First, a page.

This project will evaluate habitat selection, movements, and landscape permeability of black bears in New York and will provide a DNA-based density estimate of bears using a capture-mark-recapture approach.
We are investigating how an anthropogenically (related to human activity) fragmented landscape influences the spatial ecology, movements, and habitat selection of black bears in New York. This research will help in predicting where human-bear interactions may occur in the future as bears continue to expand in abundance and distribution.
Within the last two decades, black bears in southern New York have continued to increase in abundance, which has caused an expansion of their range northward. This range expansion has resulted in increased utilization of areas with higher human densities, and landscapes with a greater proportion of agriculture. Landscapes with high proportions of developed areas and open agricultural lands have potential to increase home range size of bears, and may influence the movement patterns of bears, given the potentially lower overall habitat quality on the landscape. Data from GPS-collared bears are being used to determine how movements are defining home ranges, and how landscape characteristics (e.g., patch type, patch size, patch distribution, road density, topography, agriculture, human density) influence movements of bears. Additionally, we are evaluating habitat selection and temporal variation in space use between bears in anthropogenically modified landscapes and those in forested landscapes.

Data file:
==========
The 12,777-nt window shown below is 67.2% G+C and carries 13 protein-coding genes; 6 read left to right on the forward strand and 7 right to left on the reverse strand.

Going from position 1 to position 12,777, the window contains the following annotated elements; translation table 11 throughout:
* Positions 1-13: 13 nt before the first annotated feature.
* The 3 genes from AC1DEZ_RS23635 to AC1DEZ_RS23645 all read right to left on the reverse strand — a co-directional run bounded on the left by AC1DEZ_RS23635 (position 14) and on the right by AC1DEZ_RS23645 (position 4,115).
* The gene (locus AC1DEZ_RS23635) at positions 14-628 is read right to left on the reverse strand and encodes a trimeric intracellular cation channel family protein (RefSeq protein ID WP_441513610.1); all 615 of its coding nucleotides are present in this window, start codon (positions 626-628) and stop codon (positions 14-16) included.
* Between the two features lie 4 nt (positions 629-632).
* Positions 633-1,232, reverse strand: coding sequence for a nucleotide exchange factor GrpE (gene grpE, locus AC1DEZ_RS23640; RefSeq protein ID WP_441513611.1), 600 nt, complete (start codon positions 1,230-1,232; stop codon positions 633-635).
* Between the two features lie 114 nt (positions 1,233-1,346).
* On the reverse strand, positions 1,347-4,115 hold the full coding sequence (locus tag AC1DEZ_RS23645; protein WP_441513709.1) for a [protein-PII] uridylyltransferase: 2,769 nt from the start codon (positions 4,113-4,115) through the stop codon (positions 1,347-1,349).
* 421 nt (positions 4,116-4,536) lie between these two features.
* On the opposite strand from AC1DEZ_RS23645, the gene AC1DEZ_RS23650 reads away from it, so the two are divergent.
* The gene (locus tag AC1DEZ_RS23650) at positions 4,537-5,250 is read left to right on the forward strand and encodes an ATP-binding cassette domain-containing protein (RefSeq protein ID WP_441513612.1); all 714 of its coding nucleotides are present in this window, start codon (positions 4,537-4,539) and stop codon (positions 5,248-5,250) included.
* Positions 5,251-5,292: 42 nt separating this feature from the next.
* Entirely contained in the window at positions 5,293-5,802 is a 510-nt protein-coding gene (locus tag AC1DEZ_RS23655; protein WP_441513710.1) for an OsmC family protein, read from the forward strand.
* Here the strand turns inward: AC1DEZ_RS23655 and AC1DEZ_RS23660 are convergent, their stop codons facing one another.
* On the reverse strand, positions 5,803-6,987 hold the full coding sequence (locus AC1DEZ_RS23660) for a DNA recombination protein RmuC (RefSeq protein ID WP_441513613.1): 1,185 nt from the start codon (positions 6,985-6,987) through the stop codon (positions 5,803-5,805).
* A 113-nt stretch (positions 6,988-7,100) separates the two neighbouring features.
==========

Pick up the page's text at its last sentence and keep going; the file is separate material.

We are using a non-invasive hair sampling technique to investigate the genetic diversity and population demographics of black bears in New York. This research will provide information on black bear populations that will aid in the development of effective management strategies for black bears.
Recently, black bears in New York have expanded in range, merging into two large populations from three formerly distinct geographic populations (i.e., Adirondack, Catskills, Allegany populations). The Adirondack and Allegany ranges, now jointly referred to as the Southern black bear population, have been expanding into areas with agriculture and greater human densities. However, a rigorous density estimate of this expanding population does not exist. Characteristic low densities and extensive ranges of black bears make population estimates difficult, but developments in mark-recapture methods (i.e., spatially explicit capture-recapture models) enable greater accuracy and precision in estimating density. To estimate black bear density, we are conducting a non-invasive genetic mark-recapture study to collect black bear hair samples from barbed-wire snares. Individual bears are identified using a suite of variable, mitochondrial genetic markers. These data will inform a spatially-explicit capture-recapture model to estimate population density of black bears. We will incorporate data from multiple sources (e.g., live captures, harvested dead-recoveries) and include habitat covariates at multiple spatial scales. Additionally, through the regional collection of hairs, this study will analyze landscape genetics, potentially identifying landscape features facilitating and/or inhibiting gene flow and genetic diversity in black bears.